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There is also a debanding option under nik`s collection dfine2, i did  a test with your screenshot image.

It works as a phothoshop filter and best of all, it is free.

https://www.google.com/nikcollection/

5af09dd931400_2018-05-0719_40_22-PixInsight1.8.png.28d87b274a8f0f69fbe000077295d5b1.thumb.jpg.eafea0a9739a3223ae97d95706d678d5.jpg

 

Edited by Atreta
inserting link

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+1 for cbr in PixInsight. Use it before dbe/abe. Set highlight protection to 1. That should solve it.

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Thanks for these suggestions, I will definitely try the Canon Banding Reduction in PI on that image. I don't have Photoshop at the moment, so those plugins are a backup option. Will they work with PS Elements or would I need to subscribe to the full Creative Cloud?

I have had a quick look at the dithering options in an APT manual and that does indeed look very do-able. I like a setting that you can configure once and then forget. Not knowing much about ASCOM though, will it work alongside my current use with Stellarium through StellariumScope? I guess I will just try it and see what happens.

A quick Google for "canon banding reduction" has bought up loads of interesting links. That's my lunchtime sorted then!

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Good luck. As I say, CBR in PI works for me. 

You also asked what causes horizontal and vertical banding noise. I found an answer here on a photography site. Whether it's the right answer I don't know, but it seems a reasonable explanation to me. 

What I have noticed is that the problem seems to have got worse over time. Whether this is down to sensor ageing, I don't know.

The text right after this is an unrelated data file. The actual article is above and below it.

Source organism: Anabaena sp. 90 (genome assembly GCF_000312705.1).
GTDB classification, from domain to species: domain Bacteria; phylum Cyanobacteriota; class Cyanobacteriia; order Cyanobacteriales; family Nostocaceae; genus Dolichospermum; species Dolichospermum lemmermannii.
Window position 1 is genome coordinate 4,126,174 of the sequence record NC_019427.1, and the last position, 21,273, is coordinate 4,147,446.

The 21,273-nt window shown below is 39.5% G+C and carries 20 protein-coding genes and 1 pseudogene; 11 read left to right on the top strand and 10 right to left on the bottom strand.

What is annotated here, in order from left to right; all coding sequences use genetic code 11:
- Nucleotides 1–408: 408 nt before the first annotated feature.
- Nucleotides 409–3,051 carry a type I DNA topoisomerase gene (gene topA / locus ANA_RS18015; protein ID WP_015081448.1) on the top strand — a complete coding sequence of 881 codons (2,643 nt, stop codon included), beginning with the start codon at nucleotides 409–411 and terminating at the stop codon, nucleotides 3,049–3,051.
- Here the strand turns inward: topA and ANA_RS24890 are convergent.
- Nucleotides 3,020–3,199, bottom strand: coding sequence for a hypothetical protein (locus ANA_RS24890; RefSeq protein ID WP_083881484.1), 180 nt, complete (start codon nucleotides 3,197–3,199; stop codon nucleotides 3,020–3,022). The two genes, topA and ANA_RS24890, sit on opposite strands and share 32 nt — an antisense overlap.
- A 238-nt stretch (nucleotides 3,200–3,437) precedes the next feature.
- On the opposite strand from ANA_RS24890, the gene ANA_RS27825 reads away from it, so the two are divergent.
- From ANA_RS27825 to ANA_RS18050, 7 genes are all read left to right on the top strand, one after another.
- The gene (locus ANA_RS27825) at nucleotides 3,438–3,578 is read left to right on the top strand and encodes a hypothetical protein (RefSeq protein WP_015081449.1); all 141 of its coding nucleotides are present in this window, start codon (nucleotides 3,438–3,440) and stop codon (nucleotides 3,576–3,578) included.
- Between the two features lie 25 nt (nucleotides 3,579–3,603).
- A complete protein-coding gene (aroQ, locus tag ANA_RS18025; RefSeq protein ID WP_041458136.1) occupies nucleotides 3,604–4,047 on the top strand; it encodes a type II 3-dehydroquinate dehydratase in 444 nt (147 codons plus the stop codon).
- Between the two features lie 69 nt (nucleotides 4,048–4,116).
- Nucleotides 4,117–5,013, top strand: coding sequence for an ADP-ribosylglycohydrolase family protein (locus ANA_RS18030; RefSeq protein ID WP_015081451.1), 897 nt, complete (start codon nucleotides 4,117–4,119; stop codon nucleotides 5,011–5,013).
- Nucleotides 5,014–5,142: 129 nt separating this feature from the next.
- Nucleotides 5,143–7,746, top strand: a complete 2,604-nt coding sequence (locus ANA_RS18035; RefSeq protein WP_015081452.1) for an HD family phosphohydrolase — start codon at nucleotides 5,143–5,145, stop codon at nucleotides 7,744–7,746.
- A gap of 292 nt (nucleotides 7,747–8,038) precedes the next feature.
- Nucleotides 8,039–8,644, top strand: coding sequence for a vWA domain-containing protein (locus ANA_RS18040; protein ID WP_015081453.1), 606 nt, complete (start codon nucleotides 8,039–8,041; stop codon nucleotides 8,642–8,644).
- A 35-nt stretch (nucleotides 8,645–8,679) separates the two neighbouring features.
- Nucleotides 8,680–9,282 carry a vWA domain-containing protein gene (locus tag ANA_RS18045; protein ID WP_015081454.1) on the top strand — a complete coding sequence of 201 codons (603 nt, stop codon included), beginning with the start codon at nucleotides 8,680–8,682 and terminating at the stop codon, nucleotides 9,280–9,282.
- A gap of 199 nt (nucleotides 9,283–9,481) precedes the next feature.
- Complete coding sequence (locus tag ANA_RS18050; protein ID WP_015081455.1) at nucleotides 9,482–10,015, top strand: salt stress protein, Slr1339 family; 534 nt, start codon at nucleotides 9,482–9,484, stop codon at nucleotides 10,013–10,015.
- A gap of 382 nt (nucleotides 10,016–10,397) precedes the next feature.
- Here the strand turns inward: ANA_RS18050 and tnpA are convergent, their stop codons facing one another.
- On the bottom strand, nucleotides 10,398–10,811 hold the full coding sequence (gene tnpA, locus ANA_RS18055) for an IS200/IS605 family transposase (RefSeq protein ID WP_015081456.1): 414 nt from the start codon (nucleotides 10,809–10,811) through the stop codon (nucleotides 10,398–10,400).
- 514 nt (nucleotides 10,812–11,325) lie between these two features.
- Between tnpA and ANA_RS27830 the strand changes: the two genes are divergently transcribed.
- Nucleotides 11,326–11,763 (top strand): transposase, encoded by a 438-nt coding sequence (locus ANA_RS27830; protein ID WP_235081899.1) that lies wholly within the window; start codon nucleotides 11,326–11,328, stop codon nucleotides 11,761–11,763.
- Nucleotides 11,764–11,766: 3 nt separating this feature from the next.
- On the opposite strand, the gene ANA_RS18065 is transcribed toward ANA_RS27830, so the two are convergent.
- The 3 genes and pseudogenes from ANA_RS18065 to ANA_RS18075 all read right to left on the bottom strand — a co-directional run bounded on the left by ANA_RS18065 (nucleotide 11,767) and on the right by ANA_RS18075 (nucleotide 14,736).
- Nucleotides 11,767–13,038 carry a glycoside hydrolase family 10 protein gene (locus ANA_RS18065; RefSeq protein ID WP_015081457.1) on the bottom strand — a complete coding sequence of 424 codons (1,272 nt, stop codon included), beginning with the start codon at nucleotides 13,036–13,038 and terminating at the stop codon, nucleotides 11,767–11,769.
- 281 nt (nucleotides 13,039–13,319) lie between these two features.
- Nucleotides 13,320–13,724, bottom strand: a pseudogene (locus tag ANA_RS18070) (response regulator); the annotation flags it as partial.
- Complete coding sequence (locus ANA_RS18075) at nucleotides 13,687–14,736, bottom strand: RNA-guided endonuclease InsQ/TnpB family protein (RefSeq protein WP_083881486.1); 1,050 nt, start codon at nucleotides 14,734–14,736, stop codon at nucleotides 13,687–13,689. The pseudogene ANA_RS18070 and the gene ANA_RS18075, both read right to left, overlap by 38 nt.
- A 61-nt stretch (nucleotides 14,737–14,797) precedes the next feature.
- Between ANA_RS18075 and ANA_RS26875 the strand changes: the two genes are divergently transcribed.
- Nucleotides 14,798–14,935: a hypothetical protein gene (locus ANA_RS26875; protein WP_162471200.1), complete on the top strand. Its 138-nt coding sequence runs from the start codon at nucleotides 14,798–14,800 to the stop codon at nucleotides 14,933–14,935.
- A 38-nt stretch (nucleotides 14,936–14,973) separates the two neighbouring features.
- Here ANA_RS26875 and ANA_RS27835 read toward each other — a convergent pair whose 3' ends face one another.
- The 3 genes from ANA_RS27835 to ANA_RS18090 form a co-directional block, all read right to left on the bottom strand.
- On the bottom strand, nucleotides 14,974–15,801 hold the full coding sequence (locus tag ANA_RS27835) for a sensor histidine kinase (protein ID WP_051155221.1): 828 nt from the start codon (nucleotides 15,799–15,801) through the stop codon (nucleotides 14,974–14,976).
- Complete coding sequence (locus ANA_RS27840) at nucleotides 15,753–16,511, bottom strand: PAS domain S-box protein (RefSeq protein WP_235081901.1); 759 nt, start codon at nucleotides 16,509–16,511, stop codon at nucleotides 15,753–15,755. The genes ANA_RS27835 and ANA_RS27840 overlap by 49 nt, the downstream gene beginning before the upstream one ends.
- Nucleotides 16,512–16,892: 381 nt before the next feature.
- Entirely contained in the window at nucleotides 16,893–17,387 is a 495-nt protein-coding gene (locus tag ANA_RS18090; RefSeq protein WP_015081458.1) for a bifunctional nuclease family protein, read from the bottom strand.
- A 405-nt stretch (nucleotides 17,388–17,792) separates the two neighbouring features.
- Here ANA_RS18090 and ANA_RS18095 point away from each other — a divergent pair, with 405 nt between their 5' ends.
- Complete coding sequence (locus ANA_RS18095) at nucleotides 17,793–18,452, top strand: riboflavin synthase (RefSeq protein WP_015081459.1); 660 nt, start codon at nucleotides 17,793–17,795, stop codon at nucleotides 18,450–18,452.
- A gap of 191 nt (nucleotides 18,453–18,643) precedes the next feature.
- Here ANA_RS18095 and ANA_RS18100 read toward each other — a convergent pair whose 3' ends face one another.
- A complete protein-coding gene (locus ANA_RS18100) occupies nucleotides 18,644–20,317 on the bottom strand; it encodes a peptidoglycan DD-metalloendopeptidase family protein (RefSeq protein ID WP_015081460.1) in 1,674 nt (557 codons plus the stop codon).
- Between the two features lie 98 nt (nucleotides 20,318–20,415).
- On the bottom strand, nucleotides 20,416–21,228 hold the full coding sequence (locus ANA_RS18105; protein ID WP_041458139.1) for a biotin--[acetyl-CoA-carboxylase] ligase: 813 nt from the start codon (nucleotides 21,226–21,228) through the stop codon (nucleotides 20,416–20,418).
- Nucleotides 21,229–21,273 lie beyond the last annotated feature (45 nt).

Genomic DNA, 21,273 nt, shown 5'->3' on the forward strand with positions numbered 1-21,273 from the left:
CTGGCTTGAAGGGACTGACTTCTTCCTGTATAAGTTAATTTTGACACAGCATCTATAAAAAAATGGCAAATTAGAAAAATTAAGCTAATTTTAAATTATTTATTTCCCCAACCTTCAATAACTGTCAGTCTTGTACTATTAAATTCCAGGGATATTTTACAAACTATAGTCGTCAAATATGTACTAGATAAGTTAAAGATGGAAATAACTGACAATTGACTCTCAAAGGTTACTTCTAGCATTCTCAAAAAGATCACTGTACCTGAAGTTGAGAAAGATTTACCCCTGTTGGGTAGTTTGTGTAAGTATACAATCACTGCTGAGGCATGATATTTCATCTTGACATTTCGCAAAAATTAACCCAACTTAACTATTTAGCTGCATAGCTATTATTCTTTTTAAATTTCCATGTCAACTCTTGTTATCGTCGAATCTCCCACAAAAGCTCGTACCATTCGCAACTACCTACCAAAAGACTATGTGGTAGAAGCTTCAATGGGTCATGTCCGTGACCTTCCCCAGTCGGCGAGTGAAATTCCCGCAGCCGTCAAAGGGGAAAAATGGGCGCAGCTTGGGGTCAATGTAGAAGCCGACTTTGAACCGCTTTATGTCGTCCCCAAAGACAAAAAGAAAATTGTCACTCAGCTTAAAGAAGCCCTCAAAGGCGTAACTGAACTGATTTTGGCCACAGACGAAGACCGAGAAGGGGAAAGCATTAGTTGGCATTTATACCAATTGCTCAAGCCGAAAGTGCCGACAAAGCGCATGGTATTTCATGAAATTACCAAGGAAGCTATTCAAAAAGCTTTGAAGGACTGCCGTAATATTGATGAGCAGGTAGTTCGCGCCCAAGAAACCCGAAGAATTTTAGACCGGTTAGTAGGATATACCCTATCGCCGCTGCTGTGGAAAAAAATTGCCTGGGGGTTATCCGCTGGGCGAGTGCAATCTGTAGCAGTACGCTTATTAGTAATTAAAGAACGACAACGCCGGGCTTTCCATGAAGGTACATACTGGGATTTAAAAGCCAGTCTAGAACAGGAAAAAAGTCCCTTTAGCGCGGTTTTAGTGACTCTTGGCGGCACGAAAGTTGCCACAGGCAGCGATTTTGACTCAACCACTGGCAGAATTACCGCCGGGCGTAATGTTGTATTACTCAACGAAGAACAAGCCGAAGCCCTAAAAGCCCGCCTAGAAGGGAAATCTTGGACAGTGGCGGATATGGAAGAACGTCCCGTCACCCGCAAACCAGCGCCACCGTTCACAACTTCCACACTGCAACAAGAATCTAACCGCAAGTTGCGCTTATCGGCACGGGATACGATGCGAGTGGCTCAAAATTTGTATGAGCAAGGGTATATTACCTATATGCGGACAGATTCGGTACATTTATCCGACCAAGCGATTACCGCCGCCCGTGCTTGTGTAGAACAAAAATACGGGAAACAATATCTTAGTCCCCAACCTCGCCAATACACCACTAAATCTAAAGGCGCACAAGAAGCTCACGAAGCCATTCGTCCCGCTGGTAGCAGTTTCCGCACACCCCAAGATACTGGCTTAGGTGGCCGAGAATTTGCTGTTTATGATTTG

Incidentally, dithering makes no difference to the sort of horizontal banding noise I see. Maybe that's because the banding noise is low frequency ie changes slowly down the image. Whereas dithering seems good at removing small scale, high frequency noise. 

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As @Ouroboros noted, banding is caused by sensor readout. When you see it in a cmos image, the exposure is too close to the read noise, and the image is basically underexposed. The only sure way to get rid of it is increasing the exposure, or adjusting the ISO/gain.

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18 hours ago, Atreta said:

There is also a debanding option under nik`s collection dfine2, i did  a test with your screenshot image.

It works as a phothoshop filter and best of all, it is free.

https://www.google.com/nikcollection/

5af09dd931400_2018-05-0719_40_22-PixInsight1.8.png.28d87b274a8f0f69fbe000077295d5b1.thumb.jpg.eafea0a9739a3223ae97d95706d678d5.jpg

 

Interesting, so I just downladed Define 2 for Mac to my Mac (I have PS CS5) and it was a lot of megabytes being installed but where do I find it when I open PS?

 

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Three minutes is along exposure in this warm weather and will accentuate the banding.